Political Art of M.T. Liggett
M.T. Liggett insists that he's not angry with anybody.
"I have a very different kinda outlook on life," he says. "You can't make me mad. Only me can make me mad."
Whoever is responsible for M.T. Liggett's outlook, he expresses it with art: hundreds of flapping, whirling, and static metal sculptures set on poles -- some are 20 feet tall -- along the fence line of US Highway 400, just west of tiny Mullinville, Kansas. Liggett was born here in 1930 and, aside from some years in the military, has lived here all of his life.
He works in an old barn with a dirt floor, around the corner from his pasture gallery. His tools are a plasma arc cutter and an arc welder. His material is metal: junked farm machinery, car parts, road signs, railroad equipment. "If I just think of something, I make it," he explains, chalking the design on the metal, then setting to work with the plasma torch. "You draw it out, cut it out, and that's it."
M.T. -- an adopted name that some say stands for "Moon Tosser" -- does not play the part of a whimsical folk artist. He is a big man with ill-tempered gray hair; large, weather-beaten hands; and a sharp, gruff voice that's surprisingly high for someone so sizable. His speech is blunt, his attitude is cantankerous and contrary, his bib overalls are dark with metal grit and rust. He looks like he should be on a tractor.
"When I put up a piece of art, I don't ever ask anybody if they like it or they don't like it," he declares. "If you like it, that's fine. If you don't, I don't care."
There are some who do not like M.T. Liggett's art. Or, rather, they don't like some of M.T. Liggett's art. Everyone enjoys his windmills, gyros, and whirligigs, spinning and flashing in the prairie wind and Kansas sun. Almost everyone appreciates his fanciful creations: his grinning dogs, ancient gods, a smiling pumpkin, a giant dung beetle, chickens wearing boots, and imaginary creatures that seem tailored to the metal, rather than the other way around. Most folks even enjoy his many exaggerated representations of his former girlfriends, such as "Tokyo Rose," a blond who he met on the Tokyo Ginza when he was in the Navy, and Marilee, "the honey-haired enchantress."
Where Liggett runs into trouble is with his opinionated -- but not angry -- political art. He calls these "totems," but really they're political cartoons, carved in metal: human caricatures with long, warty noses, buck teeth, pot bellies, giant feet, and balloon butts. None of them are flattering.
Here's Vice-President Joseph Biden, labeled by Liggett on accompanying signs as a "sycophantic plagiarist" and "worthless bastard." Over there is Hillary Clinton, "Our Jack-Booted Eva Braun," depicted as a swastika with arms and legs, holding aloft a communist hammer and sickle. A sculpture titled "Right Wing Republican" is a man with his thumb up his ass; a depiction of James Carville, advisor to former President Clinton, is labeled "Political Whore," and "Bill Clinton's white boy Cajun procurer." Underneath is the epithet, "You're a pimp, stupid."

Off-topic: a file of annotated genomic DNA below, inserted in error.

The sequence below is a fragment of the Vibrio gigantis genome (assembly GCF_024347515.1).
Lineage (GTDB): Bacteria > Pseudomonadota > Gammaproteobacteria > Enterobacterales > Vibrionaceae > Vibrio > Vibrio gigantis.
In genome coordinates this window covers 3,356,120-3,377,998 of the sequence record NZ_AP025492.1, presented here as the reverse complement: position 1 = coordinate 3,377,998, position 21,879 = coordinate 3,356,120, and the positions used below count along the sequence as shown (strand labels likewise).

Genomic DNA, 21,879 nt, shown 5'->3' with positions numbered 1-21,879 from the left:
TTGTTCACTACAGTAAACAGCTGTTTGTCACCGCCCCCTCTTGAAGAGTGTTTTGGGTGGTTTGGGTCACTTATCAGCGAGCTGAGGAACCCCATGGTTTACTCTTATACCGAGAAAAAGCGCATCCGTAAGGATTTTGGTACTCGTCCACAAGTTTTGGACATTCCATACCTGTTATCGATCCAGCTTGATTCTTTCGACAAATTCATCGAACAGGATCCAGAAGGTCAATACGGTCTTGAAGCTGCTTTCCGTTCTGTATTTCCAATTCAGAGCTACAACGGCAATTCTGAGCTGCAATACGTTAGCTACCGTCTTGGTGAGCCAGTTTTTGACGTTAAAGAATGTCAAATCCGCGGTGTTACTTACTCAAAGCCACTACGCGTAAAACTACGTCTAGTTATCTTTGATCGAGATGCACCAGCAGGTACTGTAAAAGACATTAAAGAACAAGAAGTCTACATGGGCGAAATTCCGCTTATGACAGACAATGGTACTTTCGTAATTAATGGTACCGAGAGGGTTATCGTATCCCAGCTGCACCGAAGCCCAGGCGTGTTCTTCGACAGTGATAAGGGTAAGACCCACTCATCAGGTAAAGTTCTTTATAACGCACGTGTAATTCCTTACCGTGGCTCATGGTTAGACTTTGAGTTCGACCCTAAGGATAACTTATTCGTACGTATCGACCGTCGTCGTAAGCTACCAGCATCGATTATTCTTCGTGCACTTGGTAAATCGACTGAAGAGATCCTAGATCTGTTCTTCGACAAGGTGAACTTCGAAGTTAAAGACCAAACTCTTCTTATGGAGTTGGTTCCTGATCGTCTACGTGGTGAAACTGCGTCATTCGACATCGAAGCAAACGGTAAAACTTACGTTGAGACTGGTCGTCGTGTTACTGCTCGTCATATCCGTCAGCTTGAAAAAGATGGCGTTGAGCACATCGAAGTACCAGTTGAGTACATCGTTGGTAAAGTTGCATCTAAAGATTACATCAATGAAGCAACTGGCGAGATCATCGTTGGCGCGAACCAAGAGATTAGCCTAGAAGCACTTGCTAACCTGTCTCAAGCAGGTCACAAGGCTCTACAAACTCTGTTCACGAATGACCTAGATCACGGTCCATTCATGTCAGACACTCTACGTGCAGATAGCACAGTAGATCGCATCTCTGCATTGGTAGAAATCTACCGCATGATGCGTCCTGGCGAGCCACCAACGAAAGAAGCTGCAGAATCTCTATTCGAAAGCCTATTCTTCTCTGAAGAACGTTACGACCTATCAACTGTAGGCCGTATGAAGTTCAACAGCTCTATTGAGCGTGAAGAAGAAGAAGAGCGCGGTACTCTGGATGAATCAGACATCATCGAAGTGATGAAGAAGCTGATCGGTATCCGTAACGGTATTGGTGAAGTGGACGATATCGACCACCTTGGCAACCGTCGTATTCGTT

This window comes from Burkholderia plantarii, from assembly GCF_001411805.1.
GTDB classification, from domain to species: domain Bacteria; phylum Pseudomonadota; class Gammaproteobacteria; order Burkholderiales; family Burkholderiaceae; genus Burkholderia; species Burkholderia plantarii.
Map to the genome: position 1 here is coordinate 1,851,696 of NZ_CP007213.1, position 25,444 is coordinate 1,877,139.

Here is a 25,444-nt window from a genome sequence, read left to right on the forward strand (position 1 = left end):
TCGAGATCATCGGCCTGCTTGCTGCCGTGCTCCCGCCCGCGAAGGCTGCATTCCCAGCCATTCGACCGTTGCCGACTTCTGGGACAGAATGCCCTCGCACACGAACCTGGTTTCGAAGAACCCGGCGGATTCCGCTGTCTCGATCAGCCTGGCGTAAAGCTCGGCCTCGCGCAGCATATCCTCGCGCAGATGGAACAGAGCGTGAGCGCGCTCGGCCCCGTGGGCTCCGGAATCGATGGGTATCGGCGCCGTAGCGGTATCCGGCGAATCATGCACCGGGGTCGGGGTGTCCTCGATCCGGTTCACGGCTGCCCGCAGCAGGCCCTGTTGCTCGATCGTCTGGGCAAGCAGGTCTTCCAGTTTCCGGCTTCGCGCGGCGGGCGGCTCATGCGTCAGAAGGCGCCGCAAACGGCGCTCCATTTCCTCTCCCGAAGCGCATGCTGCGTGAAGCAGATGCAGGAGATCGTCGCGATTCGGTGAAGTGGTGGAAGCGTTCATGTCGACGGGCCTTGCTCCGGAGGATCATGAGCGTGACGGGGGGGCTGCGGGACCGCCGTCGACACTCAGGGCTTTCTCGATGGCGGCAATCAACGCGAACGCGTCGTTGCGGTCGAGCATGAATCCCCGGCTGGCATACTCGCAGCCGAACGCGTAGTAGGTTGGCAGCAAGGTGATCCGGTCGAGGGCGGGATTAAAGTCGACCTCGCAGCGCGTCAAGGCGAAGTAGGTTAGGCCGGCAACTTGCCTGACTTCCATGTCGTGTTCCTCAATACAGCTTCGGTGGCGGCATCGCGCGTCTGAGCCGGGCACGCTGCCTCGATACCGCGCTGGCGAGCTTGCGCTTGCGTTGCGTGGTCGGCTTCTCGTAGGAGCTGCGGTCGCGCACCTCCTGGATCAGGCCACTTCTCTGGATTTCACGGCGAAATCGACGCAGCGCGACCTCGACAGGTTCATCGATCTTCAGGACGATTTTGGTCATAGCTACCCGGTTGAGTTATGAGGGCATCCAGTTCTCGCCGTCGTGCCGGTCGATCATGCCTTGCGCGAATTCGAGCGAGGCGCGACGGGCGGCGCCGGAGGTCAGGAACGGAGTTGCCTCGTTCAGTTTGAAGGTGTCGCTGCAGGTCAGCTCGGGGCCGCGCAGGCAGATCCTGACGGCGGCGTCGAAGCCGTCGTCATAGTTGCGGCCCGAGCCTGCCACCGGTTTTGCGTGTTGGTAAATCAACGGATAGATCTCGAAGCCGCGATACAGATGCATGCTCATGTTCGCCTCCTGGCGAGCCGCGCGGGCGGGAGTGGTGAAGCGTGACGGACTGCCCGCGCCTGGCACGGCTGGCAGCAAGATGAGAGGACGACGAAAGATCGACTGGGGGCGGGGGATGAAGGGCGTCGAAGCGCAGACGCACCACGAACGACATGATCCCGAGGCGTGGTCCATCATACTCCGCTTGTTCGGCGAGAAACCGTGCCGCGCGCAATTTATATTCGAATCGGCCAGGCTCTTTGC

"They're not angry," Liggett again insists of his sculptures. "If you would just stop and look at 'em and read 'em and look at the intent behind them, you'll see they're not angry."
We looked again. "Evolution is wrong," declares another of his signs. "Only a miracle from the Almighty could have created the moronic dumbasses on the Kansas State Board of Education."
Putting aside intent, is M.T. Liggett worried that people might be offended by, say, his rendering of former attorney general Janet Reno as the "Bitch of Buchenwald," with her head torn off and shoved up her ass? "Absolutely not," says Liggett, who favors the emphatic phrase. "It doesn't bother me the slightest bit" (Reno is singled out for her role in the Waco massacre of the Branch Davidians).
Despite Liggett's gruff posturing, he is proud of his art and enjoys being appreciated for it. If you admire it long enough from the roadside, he may even drive out in his old Ford pickup to look you over. This is a dark thrill, like unexpectedly encountering a wild bear or a killer elephant: you don't want to leave, but you don't want to get in his way and piss him off, either.
We got in M.T.'s way through our usual clumsiness, by asking stupid questions -- such as why he doesn't have any caricatures of George W. Bush in his iron menagerie (Just a big metal square with a "W" cut through above "Dubya.")
"I don't got nothing to do with George W. Bush," he declared. "Period." Does he plan to put up any more George W. Bush art? "No. Absolutely not."
M.T. Liggett has slowed his production in recent years ("Hell, I just got out of the hospital," he told us.) and continues to endure occasional sour relations with his neighbors ("That'll always be. But that's their problem, not mine."). He's not going anywhere any time soon, and as long as he can heft iron and grip an arc welder he will make art and put it out by Highway 400. Just don't try to read anything into it, or him.
"I'm not a Libertarian. I'm not a Republican. I'm not a Democrat," he insists. "I don't have any agenda." So why do people try to find one in his art? Liggett struggles to explain. "The problem is, I grab ideas right out of the blue."
"I'm not looking for notoriety whatsoever," he added. "Most people, they want to look for fame and fortune and to be recognized. Bottom line: I really don't care."